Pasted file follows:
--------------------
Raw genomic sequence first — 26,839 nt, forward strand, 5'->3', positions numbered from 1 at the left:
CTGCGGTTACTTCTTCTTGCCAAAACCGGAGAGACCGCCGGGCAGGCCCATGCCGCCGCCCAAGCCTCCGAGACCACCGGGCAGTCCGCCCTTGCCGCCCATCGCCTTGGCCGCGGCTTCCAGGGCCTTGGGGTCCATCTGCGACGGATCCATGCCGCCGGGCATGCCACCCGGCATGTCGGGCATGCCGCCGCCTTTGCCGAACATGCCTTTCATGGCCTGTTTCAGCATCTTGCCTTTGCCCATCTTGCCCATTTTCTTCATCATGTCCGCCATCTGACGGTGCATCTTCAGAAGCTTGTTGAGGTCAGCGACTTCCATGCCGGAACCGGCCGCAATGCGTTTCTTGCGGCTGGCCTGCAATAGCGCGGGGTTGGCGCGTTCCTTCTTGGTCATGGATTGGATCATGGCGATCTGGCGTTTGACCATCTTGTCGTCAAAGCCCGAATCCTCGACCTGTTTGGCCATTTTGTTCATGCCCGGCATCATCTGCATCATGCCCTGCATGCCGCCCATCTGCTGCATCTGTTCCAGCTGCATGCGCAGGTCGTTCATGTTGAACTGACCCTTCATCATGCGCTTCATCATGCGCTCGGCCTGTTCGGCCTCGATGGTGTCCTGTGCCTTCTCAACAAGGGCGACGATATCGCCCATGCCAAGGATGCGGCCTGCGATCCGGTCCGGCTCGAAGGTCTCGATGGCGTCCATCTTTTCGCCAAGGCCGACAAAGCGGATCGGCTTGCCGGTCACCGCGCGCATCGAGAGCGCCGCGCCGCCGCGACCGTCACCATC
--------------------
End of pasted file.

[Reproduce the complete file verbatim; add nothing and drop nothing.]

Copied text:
Raw genomic sequence first — 26,839 nt, forward strand, 5'->3', positions numbered from 1 at the left:
CTGCGGTTACTTCTTCTTGCCAAAACCGGAGAGACCGCCGGGCAGGCCCATGCCGCCGCCCAAGCCTCCGAGACCACCGGGCAGTCCGCCCTTGCCGCCCATCGCCTTGGCCGCGGCTTCCAGGGCCTTGGGGTCCATCTGCGACGGATCCATGCCGCCGGGCATGCCACCCGGCATGTCGGGCATGCCGCCGCCTTTGCCGAACATGCCTTTCATGGCCTGTTTCAGCATCTTGCCTTTGCCCATCTTGCCCATTTTCTTCATCATGTCCGCCATCTGACGGTGCATCTTCAGAAGCTTGTTGAGGTCAGCGACTTCCATGCCGGAACCGGCCGCAATGCGTTTCTTGCGGCTGGCCTGCAATAGCGCGGGGTTGGCGCGTTCCTTCTTGGTCATGGATTGGATCATGGCGATCTGGCGTTTGACCATCTTGTCGTCAAAGCCCGAATCCTCGACCTGTTTGGCCATTTTGTTCATGCCCGGCATCATCTGCATCATGCCCTGCATGCCGCCCATCTGCTGCATCTGTTCCAGCTGCATGCGCAGGTCGTTCATGTTGAACTGACCCTTCATCATGCGCTTCATCATGCGCTCGGCCTGTTCGGCCTCGATGGTGTCCTGTGCCTTCTCAACAAGGGCGACGATATCGCCCATGCCAAGGATGCGGCCTGCGATCCGGTCCGGCTCGAAGGTCTCGATGGCGTCCATCTTTTCGCCAAGGCCGACAAAGCGGATCGGCTTGCCGGTCACCGCGCGCATCGAGAGCGCCGCGCCGCCGCGACCGTCACCATC